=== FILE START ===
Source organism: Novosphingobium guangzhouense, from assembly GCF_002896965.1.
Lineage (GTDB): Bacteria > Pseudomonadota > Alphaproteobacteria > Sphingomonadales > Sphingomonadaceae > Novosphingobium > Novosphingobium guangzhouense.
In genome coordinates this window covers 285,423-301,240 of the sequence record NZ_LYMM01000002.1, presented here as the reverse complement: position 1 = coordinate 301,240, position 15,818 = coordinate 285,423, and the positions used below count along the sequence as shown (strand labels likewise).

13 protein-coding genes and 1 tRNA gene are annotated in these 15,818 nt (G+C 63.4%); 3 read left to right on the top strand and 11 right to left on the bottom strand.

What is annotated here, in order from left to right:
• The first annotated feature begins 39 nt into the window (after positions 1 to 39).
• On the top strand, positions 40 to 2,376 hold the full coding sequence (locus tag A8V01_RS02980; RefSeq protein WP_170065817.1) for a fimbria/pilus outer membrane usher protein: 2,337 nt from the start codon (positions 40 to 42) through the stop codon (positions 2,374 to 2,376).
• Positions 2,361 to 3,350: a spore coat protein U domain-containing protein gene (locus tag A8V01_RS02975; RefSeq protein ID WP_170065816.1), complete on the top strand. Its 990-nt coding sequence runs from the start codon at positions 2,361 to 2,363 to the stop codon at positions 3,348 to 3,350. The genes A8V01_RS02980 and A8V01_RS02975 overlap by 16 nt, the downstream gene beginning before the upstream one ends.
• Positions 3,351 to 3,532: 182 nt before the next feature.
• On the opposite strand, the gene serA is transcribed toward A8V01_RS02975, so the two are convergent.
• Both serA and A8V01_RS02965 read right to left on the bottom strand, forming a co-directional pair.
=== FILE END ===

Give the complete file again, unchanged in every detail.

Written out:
Source organism: Novosphingobium guangzhouense, from assembly GCF_002896965.1.
Lineage (GTDB): Bacteria > Pseudomonadota > Alphaproteobacteria > Sphingomonadales > Sphingomonadaceae > Novosphingobium > Novosphingobium guangzhouense.
In genome coordinates this window covers 285,423-301,240 of the sequence record NZ_LYMM01000002.1, presented here as the reverse complement: position 1 = coordinate 301,240, position 15,818 = coordinate 285,423, and the positions used below count along the sequence as shown (strand labels likewise).

13 protein-coding genes and 1 tRNA gene are annotated in these 15,818 nt (G+C 63.4%); 3 read left to right on the top strand and 11 right to left on the bottom strand.

What is annotated here, in order from left to right:
• The first annotated feature begins 39 nt into the window (after positions 1 to 39).
• On the top strand, positions 40 to 2,376 hold the full coding sequence (locus tag A8V01_RS02980; RefSeq protein WP_170065817.1) for a fimbria/pilus outer membrane usher protein: 2,337 nt from the start codon (positions 40 to 42) through the stop codon (positions 2,374 to 2,376).
• Positions 2,361 to 3,350: a spore coat protein U domain-containing protein gene (locus tag A8V01_RS02975; RefSeq protein ID WP_170065816.1), complete on the top strand. Its 990-nt coding sequence runs from the start codon at positions 2,361 to 2,363 to the stop codon at positions 3,348 to 3,350. The genes A8V01_RS02980 and A8V01_RS02975 overlap by 16 nt, the downstream gene beginning before the upstream one ends.
• Positions 3,351 to 3,532: 182 nt before the next feature.
• On the opposite strand, the gene serA is transcribed toward A8V01_RS02975, so the two are convergent.
• Both serA and A8V01_RS02965 read right to left on the bottom strand, forming a co-directional pair.